When Hetty Longden arrives at her boyfriend’s cottage and finds him in bed with another woman she rips up the embroidered antique sheet which covers the couple, and drives into his expensive Porsche, wrecking her own car in the process. Heart-broken, she abandons job and flat, and retreats to her parents’ home. But her mother, determined not to let Hetty wallow in self pity, packs her off to house sit for great-uncle Samuel.
The house in question is a beautiful old mansion, falling into decay after years of neglect. There is no money for repairs, and Connor, the heir to the property – whom Hetty hates even before she meets him – wants to turn his inheritance into a theme park. So Hetty unites the villagers and sets out to save the building and its surrounding land. And the scene is set for conflict and misunderstanding, before the inevitable, highly satisfying happy ending.
Stately Pursuits is classic Katie Fforde and is thoroughly enjoyable. As I’ve said before, some people turn their noses up at her work, and are very dismissive of romantic fiction, but I think they are missing out. Like Maeve Binchy, Fforde is a great story teller, and has a warmth and compassion that shines through. Her heroines, including Hetty, are feisty, independent, intelligent women, who don’t always recognise true love when they stumble across it, but are always credibly drawn, and the host of minor characters are also entirely believable. And it’s the relationships between characters that is one of Katie Fforde’s great strengths. She writes well, with wit, humour and intelligence, and creates tightly constructed plots that keep you glued to the page (well, I can never put them down, and I’m sure there are many readers who feel the same way).
It could be argued that there’s a certain similarity in plots: girl meets boy, there’s some kind of misunderstanding (or else they hate each other on sight), there are various problems to be overcome, and eventually they get it together and, one hopes, live happily ever after. And what’s so wrong with that? After all, when you think about it, the love lives of Elizabeth Bennett, Margaret Hale, Molly Gibson and Jane Eyre all follow a similar pattern!
There’s no shock of language here, and no experimentation with the format of the novel, so I dare say Fforde wouldn’t win approval from a Man Booker judge. But there are times when you want something familiar that’s light and comforting, something that you don’t have to analyse, or think too deeply about.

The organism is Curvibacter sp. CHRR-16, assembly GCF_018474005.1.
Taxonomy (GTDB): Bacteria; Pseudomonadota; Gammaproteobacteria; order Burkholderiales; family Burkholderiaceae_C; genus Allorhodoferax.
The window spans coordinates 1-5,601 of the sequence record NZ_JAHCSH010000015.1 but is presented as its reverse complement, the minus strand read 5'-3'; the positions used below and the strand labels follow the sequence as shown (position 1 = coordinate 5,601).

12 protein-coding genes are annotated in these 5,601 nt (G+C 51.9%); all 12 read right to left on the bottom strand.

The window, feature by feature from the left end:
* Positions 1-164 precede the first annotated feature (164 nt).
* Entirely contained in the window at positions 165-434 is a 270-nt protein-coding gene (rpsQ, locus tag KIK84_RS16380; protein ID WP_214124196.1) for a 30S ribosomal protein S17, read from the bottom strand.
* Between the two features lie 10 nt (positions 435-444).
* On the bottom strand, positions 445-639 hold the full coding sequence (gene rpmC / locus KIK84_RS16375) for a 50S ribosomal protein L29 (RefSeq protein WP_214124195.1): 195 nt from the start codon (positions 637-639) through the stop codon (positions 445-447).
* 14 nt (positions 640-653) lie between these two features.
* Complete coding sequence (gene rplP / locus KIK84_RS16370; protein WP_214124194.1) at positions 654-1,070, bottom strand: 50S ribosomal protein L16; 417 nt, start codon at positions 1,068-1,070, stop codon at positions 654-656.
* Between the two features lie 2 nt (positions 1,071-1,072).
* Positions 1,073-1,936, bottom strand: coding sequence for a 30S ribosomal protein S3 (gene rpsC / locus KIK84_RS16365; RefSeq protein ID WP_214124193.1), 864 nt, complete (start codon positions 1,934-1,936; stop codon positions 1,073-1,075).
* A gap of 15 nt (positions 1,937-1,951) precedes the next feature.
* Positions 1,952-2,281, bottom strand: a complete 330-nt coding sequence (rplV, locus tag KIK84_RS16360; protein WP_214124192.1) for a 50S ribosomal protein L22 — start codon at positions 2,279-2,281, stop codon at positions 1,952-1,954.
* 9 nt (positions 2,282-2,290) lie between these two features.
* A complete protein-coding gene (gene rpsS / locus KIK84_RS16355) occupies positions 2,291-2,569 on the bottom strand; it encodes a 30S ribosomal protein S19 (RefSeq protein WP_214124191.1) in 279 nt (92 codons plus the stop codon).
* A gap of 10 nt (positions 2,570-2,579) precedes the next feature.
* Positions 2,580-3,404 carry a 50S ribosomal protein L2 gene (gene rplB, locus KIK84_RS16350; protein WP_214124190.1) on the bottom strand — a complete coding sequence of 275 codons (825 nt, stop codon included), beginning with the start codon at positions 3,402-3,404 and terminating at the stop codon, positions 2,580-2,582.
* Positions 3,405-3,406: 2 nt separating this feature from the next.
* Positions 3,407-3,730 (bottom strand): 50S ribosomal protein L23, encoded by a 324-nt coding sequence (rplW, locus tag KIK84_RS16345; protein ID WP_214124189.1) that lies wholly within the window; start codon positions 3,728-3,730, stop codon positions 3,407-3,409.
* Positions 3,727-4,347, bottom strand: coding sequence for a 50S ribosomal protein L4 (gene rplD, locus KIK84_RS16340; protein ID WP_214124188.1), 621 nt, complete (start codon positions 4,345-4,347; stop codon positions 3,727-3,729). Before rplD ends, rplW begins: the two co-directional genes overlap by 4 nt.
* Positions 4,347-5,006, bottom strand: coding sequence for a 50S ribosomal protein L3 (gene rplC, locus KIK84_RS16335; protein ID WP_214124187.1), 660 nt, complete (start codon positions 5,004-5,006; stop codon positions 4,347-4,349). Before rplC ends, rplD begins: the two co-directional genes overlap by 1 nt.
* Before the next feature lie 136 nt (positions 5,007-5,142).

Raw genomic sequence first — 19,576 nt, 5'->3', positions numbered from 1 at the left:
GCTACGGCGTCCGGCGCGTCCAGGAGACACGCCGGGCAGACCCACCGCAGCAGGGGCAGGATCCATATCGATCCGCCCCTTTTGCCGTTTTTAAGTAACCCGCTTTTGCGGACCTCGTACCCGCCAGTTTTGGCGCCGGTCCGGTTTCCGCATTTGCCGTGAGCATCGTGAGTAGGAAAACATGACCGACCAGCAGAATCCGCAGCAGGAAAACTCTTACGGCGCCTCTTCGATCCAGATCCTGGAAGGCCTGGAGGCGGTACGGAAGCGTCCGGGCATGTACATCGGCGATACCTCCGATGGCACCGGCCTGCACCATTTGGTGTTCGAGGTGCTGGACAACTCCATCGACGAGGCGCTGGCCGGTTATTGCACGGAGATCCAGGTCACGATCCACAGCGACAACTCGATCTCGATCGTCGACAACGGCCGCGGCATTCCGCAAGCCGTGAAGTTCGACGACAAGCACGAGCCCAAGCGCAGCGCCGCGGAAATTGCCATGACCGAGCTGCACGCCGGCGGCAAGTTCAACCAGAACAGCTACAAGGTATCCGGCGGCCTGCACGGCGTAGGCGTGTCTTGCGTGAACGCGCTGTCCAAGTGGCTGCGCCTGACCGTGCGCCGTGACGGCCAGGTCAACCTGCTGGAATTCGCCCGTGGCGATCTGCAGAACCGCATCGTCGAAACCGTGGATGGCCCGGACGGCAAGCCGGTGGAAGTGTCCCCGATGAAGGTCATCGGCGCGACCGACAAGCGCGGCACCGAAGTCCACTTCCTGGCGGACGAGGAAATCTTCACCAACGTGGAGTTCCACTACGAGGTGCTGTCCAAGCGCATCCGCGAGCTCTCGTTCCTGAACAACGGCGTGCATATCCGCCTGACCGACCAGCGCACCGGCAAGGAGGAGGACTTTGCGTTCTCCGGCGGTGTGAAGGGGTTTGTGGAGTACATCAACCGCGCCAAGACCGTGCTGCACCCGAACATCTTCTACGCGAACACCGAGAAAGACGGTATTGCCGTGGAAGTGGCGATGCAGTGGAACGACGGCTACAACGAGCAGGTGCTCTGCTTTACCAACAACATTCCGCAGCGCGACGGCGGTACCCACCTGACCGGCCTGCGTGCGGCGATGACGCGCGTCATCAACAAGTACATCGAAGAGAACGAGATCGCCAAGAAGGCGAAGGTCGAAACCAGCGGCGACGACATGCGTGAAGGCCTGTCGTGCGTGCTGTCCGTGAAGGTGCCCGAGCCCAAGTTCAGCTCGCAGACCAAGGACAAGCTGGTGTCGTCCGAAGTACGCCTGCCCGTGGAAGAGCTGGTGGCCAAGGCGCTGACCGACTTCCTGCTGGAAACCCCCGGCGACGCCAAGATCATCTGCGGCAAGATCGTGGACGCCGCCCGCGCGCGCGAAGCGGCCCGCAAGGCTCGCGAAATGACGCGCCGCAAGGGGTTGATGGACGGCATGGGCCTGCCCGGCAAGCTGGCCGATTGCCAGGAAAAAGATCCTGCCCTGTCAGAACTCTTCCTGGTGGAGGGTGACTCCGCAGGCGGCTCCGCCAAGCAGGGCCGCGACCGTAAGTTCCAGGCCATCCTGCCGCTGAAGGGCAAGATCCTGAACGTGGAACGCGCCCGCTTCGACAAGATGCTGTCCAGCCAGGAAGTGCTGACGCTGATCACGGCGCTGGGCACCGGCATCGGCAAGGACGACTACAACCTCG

Oh dear, I seem to have ended up writing a general piece about Katie Fforde, rather than a specific review of this book, but it was a lovely read, and was very funny in places – I loved the account of poor Hetty trying to get to grips with the antiquated kitchen, and the way we can see that she and Connor are meant for each other, even though she refuses to acknowledge the attraction she feels. And, despite the ‘stately’ setting, it’s very down to earth, and Hetty is so likeable, and so willing to set to and turn her hand to anything as she fights to keep the house alive, that you can’t fail to be charmed by the story. I know it’s a fairy tale, but I’ve always had a weakness for fair tales, and this is no exception.
This particular edition, published by Penguin in 1998, is another of those Katie Fforde books with a proper painted cover picture, which I always snap up when I see them because they are so much more pleasing than those modern pastel fronts which scream ‘chick-lit’ at you and seem to be a uniform design. Illustrations on the older versions of Fforde’s novels are much more individual and, I think, much more suited to her work. The cover on this book was painted by Jean-Paul Tibbles, who is known for his beautifully detailed portraits.